Network Transparency

Transparency is Essential to
Increasingly Networked Organizations

Transparency is a key guiding principle for public and private organizations in the Age of the Network Age: Openness of the network to the network, except where privacy is required. Both transparency and privacy need to be simultaneously enabled and improved. For organizational networks, transparency is the growth medium for trust and social capital.





As organizations increasingly decentralize, distribute, and ally, the need for transparency goes beyond values to practical necessity. Transparency in practice enables higher levels of collaborative performance both globally and locally in a complex human network. Transparency as a concept needs to be rendered from multiple views, including perspectives of privacy.
Values, Vision, Behaviors, and Identity are the axes of action available to increase transparency or, where appropriate decrease it.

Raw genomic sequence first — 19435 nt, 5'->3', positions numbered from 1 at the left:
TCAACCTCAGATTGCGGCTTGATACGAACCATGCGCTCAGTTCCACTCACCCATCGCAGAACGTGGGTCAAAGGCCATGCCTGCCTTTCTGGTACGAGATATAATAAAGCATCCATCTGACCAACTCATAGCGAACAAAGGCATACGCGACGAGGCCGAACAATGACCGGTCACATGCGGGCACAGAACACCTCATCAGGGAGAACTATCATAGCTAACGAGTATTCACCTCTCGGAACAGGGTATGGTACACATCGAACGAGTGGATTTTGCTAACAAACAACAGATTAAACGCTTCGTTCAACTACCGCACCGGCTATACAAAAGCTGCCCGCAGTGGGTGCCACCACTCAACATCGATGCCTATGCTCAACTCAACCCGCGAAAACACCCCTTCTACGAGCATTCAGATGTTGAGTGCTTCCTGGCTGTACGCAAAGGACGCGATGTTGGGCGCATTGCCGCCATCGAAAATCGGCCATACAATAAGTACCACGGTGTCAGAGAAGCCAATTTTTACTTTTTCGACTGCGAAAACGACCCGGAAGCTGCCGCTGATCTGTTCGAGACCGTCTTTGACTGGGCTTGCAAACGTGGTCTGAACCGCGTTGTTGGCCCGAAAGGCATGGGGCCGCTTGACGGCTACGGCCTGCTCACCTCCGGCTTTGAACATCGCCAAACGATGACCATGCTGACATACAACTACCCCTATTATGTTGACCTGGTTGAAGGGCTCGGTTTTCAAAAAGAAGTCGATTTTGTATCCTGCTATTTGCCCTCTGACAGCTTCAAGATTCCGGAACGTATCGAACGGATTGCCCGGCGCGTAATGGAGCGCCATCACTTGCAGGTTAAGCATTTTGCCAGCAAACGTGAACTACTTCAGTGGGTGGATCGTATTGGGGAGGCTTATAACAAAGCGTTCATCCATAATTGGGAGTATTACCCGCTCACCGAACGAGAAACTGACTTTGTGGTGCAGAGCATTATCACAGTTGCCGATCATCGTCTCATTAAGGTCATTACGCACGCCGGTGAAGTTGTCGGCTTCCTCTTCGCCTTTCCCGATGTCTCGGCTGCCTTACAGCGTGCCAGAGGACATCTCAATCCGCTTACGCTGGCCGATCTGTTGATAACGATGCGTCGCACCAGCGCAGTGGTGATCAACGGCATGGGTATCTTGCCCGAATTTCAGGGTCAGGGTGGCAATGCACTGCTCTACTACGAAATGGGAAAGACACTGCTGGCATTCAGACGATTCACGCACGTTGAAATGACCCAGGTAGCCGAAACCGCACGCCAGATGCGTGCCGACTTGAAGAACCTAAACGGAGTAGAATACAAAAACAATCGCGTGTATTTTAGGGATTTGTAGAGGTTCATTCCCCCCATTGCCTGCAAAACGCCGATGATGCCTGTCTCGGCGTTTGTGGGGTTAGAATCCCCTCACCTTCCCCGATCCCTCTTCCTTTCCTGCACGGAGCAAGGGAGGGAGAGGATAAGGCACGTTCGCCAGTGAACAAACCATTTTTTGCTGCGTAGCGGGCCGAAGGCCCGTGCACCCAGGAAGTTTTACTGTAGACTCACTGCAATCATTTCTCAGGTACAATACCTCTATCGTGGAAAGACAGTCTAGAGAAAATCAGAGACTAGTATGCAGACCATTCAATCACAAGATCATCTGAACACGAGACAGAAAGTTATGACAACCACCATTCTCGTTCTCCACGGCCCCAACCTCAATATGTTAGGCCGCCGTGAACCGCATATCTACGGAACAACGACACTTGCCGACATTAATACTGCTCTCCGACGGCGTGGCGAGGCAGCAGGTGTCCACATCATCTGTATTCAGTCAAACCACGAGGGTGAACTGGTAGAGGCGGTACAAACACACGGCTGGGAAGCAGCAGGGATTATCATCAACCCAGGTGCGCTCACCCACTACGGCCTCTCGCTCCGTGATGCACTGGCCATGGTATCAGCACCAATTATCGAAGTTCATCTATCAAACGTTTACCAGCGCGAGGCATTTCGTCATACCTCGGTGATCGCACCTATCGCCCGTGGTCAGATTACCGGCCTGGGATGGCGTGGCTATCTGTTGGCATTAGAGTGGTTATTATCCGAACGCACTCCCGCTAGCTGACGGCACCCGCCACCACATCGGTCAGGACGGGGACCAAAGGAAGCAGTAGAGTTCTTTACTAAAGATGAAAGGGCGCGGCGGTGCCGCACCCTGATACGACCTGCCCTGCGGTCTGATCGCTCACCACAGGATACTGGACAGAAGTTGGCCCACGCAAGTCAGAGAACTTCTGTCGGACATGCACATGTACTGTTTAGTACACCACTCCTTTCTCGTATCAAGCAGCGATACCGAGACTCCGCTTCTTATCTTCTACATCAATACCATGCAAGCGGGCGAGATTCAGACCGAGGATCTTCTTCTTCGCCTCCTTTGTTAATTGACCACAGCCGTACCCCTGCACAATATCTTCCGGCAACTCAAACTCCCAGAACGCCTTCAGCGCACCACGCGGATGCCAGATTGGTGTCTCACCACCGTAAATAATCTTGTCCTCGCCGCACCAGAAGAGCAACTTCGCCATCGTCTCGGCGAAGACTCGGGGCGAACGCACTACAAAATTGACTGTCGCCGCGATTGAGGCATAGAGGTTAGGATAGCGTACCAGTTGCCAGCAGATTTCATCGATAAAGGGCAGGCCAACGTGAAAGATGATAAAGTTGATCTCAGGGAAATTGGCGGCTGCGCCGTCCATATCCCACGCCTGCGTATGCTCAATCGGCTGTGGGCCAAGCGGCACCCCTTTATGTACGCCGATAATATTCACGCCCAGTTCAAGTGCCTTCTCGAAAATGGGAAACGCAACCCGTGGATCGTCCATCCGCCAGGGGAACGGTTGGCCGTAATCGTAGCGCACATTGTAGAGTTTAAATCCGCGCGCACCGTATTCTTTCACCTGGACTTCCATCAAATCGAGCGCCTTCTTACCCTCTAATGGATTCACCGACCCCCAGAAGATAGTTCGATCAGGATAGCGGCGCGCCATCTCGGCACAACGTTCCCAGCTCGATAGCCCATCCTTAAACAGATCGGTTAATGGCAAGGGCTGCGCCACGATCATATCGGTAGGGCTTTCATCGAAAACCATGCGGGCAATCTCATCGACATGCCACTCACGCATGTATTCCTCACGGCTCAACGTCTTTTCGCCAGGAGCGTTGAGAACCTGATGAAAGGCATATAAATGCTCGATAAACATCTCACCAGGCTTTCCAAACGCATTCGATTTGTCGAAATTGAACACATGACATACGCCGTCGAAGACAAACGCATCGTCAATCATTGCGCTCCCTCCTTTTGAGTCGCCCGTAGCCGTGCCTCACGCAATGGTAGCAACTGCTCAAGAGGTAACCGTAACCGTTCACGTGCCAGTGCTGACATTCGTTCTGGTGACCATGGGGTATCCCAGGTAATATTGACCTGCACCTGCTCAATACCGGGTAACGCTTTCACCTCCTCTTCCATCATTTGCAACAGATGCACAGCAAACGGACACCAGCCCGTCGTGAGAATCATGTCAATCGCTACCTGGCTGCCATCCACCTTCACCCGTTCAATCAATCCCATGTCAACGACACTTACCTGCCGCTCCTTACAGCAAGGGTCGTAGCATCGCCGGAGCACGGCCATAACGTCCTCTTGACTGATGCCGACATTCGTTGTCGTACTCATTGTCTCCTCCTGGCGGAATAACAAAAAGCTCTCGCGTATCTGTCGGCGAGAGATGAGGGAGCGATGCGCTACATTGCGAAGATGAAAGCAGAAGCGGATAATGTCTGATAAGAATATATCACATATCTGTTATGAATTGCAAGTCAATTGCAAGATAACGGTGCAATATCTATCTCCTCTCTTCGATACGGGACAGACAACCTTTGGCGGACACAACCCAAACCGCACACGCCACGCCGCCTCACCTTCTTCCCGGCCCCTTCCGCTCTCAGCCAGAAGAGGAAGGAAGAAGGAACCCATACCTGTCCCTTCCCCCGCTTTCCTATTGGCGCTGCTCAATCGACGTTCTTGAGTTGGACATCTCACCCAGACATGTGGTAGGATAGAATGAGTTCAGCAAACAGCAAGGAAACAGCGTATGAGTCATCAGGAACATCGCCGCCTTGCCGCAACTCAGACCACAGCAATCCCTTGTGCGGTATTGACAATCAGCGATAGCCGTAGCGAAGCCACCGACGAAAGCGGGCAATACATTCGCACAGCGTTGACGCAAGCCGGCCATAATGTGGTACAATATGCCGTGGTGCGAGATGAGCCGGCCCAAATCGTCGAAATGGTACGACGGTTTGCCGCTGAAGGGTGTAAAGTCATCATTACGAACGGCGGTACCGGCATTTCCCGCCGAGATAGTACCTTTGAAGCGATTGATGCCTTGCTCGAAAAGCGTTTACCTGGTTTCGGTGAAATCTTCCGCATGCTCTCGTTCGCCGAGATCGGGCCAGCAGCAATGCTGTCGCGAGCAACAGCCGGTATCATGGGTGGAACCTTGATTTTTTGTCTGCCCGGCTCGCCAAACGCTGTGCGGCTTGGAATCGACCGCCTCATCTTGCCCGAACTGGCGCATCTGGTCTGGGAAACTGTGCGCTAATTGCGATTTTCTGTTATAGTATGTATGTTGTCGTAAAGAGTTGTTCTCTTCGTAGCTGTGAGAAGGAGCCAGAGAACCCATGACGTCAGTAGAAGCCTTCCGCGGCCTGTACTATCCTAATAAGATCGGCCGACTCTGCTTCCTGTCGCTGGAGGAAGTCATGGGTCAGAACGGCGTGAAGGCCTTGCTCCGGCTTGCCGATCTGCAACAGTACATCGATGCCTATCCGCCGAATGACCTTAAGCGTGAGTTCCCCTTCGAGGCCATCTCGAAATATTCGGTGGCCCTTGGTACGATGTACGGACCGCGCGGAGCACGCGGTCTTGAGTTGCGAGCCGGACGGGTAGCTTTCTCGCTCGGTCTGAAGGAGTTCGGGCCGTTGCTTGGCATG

Transparency: the property of transmitting rays of light through its substance so that bodies situated beyond or behind can be distinctly seen. (From
In human networks, emergent effects arise from the actions of individual people in local positions and roles. Networks naturally self-organize, for better or worse, by members that may or may not be aware of their connection to the whole. As the size and complexity of our networks increase, the ability of people to comprehend and manage within them decreases. Chaos increases.
What to do? Enhance the intelligence of the whole network. If everyone understands the whole, members can self-organize locally to better meet the purposes of the whole organization. Openness is the default.




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